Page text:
By: Oberst Von Berauscht (Three Beers) –
Note: If you’re one of the 2 remaining human beings who don’t know that Spock died at the end of Star Trek II: The Wrath of Khan, I make no apologies for revealing the ending, as you shouldn’t be watching the sequel first anyway.
Picking up where part II left off, the crew of the Starship Enterprise has left the body of Spock on the regenerative planet Genesis, and returned home in their battle-scarred ship. On Earth, Spock’s father informs Admiral Kirk (William Shatner) that as a Vulcan, Spock transferred his soul into the mind of a crew-member prior to putting himself into the situation that could kill him. They soon find Spock put his soul inside the ship’s Dr. McCoy (Deforest Kelley).
Less sexy than you might think
Kirk, McCoy, and the rest of the command crew defy orders and hijack the Enterprise in a bid to retrive Spock’s body and transfer his soul back into it.
The Search for Spock is one of the most divisive of the original Trek films among series fans, considered a classic by as many as revile it. The truth is somewhere in the middle. The film was the directoral debut of actor Leonard Nimoy, who returns the series to a slower pace, but also attempts to include some action sequences. As a result, the film boasts some of best elements of both Star Trek and Star Trek II. In the film, the Enterprise crew locks horns with the Klingons for the first time in the movies. The Klingon ship is led by a commander played by Christopher Lloyd and his demon Muppet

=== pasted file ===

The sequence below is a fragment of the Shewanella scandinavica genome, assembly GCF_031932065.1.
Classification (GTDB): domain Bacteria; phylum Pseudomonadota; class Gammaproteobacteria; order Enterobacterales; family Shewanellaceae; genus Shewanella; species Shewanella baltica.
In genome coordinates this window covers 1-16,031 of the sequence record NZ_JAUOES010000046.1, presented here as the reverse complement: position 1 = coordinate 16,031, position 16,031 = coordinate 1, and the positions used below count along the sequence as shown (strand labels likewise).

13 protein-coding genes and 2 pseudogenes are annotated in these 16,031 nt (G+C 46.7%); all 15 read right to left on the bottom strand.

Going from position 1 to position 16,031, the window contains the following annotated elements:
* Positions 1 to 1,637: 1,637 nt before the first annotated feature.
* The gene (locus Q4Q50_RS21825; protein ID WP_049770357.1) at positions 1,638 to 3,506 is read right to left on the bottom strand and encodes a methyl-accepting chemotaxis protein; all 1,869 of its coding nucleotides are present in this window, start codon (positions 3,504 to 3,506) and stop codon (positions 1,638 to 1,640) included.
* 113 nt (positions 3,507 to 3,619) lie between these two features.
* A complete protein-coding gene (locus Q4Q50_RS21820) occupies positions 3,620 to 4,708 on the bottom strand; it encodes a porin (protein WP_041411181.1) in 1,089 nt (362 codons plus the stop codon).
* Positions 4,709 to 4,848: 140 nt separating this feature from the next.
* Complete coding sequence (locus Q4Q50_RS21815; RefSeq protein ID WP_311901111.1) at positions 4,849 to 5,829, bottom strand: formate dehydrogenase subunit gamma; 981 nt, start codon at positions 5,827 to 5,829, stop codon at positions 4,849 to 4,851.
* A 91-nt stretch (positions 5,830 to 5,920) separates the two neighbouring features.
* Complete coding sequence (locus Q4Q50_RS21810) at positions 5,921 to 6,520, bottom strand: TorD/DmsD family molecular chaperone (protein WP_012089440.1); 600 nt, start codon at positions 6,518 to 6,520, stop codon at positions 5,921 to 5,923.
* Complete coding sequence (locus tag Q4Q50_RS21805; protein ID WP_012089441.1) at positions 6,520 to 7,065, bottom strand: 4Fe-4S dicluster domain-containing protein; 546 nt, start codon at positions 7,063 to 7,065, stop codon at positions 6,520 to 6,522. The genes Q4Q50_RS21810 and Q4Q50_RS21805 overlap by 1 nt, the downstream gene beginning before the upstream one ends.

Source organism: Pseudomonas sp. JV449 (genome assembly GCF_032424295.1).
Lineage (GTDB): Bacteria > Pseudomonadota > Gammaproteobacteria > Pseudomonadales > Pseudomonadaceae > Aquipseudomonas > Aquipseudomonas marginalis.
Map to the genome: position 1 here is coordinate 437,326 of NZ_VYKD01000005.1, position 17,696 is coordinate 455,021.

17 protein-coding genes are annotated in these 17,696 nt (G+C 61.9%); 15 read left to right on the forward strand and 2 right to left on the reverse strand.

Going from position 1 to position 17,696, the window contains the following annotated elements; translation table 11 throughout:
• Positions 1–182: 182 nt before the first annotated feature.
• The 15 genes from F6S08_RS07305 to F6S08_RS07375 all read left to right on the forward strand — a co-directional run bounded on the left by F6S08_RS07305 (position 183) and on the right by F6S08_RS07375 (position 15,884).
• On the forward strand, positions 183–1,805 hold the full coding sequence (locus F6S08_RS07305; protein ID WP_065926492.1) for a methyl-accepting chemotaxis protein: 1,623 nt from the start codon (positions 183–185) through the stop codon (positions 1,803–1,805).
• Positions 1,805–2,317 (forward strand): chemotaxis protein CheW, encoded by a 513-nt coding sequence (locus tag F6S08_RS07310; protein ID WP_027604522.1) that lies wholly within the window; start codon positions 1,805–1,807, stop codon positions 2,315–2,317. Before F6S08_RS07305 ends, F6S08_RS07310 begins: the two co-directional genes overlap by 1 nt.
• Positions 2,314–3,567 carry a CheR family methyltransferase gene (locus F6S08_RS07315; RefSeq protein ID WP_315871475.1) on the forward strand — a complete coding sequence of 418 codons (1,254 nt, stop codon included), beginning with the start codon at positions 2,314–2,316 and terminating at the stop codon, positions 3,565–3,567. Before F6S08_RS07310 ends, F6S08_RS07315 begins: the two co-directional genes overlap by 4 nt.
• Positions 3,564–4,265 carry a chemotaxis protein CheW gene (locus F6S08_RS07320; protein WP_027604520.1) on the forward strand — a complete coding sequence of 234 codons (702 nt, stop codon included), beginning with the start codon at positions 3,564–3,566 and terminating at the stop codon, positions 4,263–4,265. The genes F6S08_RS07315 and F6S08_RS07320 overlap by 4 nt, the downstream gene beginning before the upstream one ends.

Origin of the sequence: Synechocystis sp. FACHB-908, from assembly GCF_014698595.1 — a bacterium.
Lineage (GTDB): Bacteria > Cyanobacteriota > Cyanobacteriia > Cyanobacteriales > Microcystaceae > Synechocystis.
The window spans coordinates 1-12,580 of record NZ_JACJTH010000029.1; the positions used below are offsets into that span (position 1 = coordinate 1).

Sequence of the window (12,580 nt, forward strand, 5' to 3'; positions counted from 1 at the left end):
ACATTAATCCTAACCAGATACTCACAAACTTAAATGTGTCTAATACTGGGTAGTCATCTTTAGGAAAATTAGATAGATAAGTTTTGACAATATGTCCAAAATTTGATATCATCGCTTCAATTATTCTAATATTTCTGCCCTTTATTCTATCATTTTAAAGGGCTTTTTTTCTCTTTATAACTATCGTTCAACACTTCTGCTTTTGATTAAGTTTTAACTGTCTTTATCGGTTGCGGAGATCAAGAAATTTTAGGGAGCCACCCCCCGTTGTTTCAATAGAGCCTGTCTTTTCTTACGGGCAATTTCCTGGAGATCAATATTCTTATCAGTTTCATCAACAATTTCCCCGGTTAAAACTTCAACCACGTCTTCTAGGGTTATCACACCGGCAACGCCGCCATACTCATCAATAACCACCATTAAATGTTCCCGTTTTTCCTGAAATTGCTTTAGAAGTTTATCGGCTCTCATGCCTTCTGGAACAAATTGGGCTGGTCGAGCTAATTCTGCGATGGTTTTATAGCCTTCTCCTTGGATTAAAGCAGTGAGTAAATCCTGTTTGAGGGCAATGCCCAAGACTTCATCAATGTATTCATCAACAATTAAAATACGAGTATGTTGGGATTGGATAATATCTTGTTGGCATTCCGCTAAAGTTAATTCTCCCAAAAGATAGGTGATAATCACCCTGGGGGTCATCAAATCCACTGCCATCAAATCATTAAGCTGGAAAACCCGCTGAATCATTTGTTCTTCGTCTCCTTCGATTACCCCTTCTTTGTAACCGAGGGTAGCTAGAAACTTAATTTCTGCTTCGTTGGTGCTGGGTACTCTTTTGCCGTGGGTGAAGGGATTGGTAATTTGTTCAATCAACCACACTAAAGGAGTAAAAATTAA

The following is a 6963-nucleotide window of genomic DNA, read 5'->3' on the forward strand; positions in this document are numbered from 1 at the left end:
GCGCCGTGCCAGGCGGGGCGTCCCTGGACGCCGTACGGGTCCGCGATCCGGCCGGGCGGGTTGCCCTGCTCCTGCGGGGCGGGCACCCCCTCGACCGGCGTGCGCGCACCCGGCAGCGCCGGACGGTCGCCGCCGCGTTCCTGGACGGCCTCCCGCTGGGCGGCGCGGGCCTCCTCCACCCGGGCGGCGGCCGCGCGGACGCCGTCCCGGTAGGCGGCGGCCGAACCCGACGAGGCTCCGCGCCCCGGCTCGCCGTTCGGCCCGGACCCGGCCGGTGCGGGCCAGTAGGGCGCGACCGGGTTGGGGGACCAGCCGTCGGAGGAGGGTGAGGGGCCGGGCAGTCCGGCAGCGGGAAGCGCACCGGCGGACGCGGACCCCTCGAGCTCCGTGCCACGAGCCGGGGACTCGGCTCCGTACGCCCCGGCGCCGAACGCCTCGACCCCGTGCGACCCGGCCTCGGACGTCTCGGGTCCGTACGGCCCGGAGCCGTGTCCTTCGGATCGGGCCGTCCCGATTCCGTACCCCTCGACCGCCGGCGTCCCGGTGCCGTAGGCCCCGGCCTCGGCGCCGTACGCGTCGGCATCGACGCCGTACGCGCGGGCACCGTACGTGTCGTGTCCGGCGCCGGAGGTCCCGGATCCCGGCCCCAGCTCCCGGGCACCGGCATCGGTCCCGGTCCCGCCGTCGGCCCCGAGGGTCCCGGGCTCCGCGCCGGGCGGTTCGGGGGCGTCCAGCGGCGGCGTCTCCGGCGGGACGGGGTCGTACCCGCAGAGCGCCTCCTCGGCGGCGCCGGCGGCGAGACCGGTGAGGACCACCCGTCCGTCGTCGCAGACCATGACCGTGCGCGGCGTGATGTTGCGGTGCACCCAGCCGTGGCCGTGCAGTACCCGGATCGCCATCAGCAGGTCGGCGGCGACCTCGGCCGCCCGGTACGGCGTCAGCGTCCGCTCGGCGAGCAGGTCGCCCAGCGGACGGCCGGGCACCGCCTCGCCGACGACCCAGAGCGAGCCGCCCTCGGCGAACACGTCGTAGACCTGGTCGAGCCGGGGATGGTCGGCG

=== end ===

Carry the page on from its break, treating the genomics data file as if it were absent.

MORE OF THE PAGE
Which would incidentally make a great band name…
Christopher Lloyd managed a level of sadistic villainy equal to that of Khan, if not necessarily as intellectual. There is a good deal of pathos in the story of Spock’s resurrection, which addresses themes on the nature of mortality, and whether the life of one man is worth risking the lives of others.
By themselves, either of the film’s chief stories might have made for an interesting episode of the series. However, there is a drastic contrast between the Klingon subplot and the story of saving Spock. While it is admirable that they tried to merge the commercial and artier aspects of the series, the two just didn’t fit very well together. What is ultimately left over is a series of passionless space battles and a two hour long bromance.
“Brokeback Starship”… also a good band name
There is a distinctly dark feel to Star Trek III. This hateful tone is a direct contrast with the rest of the Trek series, which has always aspired to be hopeful. The film seems like it was supposed to end on a positive note, but they make it clear that the efforts of Kirk and the crew to bring Spock back resulted in the deaths of multiple people, and the destruction of the Enterprise ship itself. Indeed, the depressing mood this creates feels like it crippled the momentum of the series, and it would take a sequel merging into near parody to compensate.
A movie stuck between wanting to tell a new story, and tie up the loose ends of the prior film.
Take a Drink: for each stage of life soulless Spock goes through before they get him off the Genesis Planet.
Take a Drink: every time you see the Klingon Dog creature, which may or may not be a muppet
Do a Shot: anytime you wish Doc Brown would appear and have a fist-fight with the Klingon Christopher Lloyd